If a play is like a set of Russian dolls, each size representing a distinctness; play, adaptation, casting, performance; then An Iliad has still another, still larger doll: the Homeric version of a story based on legend born of old (and who, even is Homer? -- the program asks, giving no definitive answer. A verdict is not in the cards).
It's easy to get wrapped up in the historical details, accuracy vs. invention, degrees of consistency with the conventions that are Homer, epic, Greek myth. It's easy to lose sight of the truth that remains at the crescendo of dramatic scale, the biggest painted wooden doll of all (or should it be the tiniest?), the essential story: how a universe, a community, a man reacts to the construct of war. Is there more? Smaller/bigger, more kernel/essence/universal theme?
Rage. The first word, so says the program, the Achilles heel in a play which, though it concerns Achilles and the proverbial fatal flaws, does not after all concern the heel of Achilles. He is, man/god, legendary warrior, godlike ideal of male beauty, valour; deeply wrong, deeply wronged, grief-wracked, petty, anguished, alone. He rages, and it does him in. (My translation's first word reads, 'Sing,' and this could be a conflict but the actor who plays Homeric bard/everyman/warrior/destroyed one comes onto the stage, singing of war, it occurs to me that we sing out with our anger, drum beat, trumpet blast, war story: these, are they all one?)
The play, coyly titled 'An Iliad,' is showing at Portland Center Stage. Blessed with press passes, I saw it with Mara a few days after I'd been asked to take part in a panel discussion initially called, War, hngh, What is it Good For. The "hngh" was dropped, but I was kept on despite my relative little heft when compared with the other panelists, one who is a classics professor at Reed College (known for its frenetic and obsessive scholarliness), another who is the author about a book on the cost of war. So: I came, to study.
The creators and the writers-of-the-program know what they want you to learn, and that is that war does things to people, even mild wars, even good people. War changes a man.
Is this a story of war, in the classic sense of battles, steel clashing on steel, blood spilled, bodies laying to rot? Yes, of course it is, and the carnage is no less visceral for its presence in the words, sweat dripping, raspy grunts and grrrrs produced from the considerable physical presence of Joseph Graves, the lead-and-only. The very fluids in his body are actors here. His weapons are coat, wooden chair, dried flowers; they are no less fearsome for their more usual metaphorical nature. When Graves plunges dried chrysanthemums into the imagined gut of Hector, you flinch, you pale. Still.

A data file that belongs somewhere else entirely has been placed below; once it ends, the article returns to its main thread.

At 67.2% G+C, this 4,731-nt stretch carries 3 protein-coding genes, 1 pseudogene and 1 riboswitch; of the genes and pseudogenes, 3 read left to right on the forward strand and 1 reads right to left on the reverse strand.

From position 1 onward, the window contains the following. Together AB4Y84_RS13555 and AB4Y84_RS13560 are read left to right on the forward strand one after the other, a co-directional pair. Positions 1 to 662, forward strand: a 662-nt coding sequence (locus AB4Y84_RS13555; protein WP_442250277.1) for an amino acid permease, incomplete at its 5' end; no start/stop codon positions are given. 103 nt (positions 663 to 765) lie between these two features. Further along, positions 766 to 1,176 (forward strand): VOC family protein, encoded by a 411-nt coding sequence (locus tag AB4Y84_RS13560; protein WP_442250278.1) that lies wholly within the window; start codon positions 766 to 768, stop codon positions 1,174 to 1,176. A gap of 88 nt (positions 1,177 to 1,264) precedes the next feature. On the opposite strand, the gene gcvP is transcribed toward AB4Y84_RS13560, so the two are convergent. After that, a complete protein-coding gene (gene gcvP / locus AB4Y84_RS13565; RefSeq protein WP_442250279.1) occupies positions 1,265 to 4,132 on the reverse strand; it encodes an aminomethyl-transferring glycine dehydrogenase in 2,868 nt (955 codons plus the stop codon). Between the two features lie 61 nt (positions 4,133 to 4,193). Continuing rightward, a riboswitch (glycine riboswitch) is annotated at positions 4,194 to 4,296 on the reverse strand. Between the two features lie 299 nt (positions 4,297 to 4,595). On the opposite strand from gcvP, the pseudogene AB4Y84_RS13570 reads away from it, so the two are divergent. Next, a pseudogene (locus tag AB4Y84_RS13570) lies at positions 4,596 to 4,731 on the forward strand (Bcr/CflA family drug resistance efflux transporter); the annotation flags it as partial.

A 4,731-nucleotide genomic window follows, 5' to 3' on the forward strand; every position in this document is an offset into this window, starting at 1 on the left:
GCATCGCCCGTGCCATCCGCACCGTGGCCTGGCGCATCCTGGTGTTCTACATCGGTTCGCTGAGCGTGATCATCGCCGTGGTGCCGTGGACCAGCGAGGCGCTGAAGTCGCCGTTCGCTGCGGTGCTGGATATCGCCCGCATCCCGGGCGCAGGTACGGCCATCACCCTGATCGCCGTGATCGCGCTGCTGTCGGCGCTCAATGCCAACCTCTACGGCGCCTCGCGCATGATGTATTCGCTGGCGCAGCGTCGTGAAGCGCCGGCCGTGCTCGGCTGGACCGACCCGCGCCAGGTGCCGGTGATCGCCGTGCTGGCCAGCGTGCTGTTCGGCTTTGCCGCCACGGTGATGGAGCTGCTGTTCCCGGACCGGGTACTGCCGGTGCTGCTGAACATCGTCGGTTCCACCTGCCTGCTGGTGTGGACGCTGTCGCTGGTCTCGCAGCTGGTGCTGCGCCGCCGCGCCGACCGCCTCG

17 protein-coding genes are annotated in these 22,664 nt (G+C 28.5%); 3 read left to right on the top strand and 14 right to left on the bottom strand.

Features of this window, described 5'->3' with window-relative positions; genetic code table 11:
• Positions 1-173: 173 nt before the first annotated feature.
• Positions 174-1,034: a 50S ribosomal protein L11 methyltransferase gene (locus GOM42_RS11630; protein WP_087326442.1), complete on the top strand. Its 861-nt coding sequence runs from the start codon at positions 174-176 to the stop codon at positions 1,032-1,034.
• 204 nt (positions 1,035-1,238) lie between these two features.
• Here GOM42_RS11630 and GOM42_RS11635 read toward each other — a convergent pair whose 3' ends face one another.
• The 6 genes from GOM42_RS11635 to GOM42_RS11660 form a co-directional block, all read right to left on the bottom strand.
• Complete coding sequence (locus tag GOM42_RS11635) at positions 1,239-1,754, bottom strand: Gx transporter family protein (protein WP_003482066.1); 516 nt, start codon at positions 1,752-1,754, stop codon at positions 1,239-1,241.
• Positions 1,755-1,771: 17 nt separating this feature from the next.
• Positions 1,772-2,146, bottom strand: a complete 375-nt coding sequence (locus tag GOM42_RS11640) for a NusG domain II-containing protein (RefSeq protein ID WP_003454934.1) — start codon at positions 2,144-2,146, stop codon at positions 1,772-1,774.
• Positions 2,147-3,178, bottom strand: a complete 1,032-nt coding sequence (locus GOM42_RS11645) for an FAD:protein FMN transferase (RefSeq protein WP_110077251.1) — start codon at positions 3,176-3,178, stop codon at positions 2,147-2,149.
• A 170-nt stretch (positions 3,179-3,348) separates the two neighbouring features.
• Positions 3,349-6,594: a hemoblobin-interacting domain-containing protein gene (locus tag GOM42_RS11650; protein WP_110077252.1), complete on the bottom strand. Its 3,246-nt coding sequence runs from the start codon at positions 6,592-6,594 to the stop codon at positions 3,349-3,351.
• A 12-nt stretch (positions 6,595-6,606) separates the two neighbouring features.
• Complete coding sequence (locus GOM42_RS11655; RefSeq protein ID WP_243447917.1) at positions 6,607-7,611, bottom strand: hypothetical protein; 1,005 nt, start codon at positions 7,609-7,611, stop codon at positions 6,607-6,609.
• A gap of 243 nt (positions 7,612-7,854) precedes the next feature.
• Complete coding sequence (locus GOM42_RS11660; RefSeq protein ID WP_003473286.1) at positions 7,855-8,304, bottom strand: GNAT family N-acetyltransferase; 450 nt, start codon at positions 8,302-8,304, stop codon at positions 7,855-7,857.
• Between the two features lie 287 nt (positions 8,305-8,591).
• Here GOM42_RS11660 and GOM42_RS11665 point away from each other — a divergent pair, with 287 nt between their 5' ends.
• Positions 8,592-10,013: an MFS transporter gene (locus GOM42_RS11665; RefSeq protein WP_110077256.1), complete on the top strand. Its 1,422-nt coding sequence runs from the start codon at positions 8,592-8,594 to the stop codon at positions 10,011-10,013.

Even as the play's creators invoke the muse of classical Greek, of oral history in which art and truth have melded into an alloy (at once stronger, unrefinable), modern wars are recited, confusing and illuminating the issue. Are these contemporary warriors, the Oregon National Guard, the Sierra Leone child soldiers, the Prussians, the Crusaders -- are these good men, too, good men about which you can say: what, tears? Anguish? Just a shaking of the head? Does a Greek tragedy applied to all wars, present, recent and ancient past, tell us anything about what should be done in the future?
What I see here is the baseness of heroes, the flesh-lust of anyone, given a battlefield and an enemy whose orders are to have your head. All of us, from Menelaus and Hector to Achilles and Agamemnon to General Petraeus to Private First Class Bradley Manning to this woman here, her wool tights paid for by a complicated expensive foreign war over oil in which she doesn't believe; we're all mad with rage, hungry enough to eat our fellow man, screaming blame from the battlements. We're all here, scraping our throat with our vengeful song, repeating every day, every day, what's past.
Know history, don't know, gouge our own eyes out with our fingertips, with pokers: it doesn't matter, we're doomed always to war. We shout at these people, scream, rage for peace, all the while holding our infant sons up -- Andromache on the wall of Troy, shouting to Hector -- and telling these forever warriors, "have you no pity for your helpless son? ...and the destiny that weighs me down, your widow?"
Sons and wives destined, helpless, orphans and widows even while these soldiers live, breathe, and fight glorious: this, I cannot help but think, is what war is good for. And this: war is good for inevitability. Barely breathing, the taste of blood and sweat on my tongue, I walked down a cold rainy street in Portland that night, loving, and hating, and soul doing mad cartwheels through the air above me.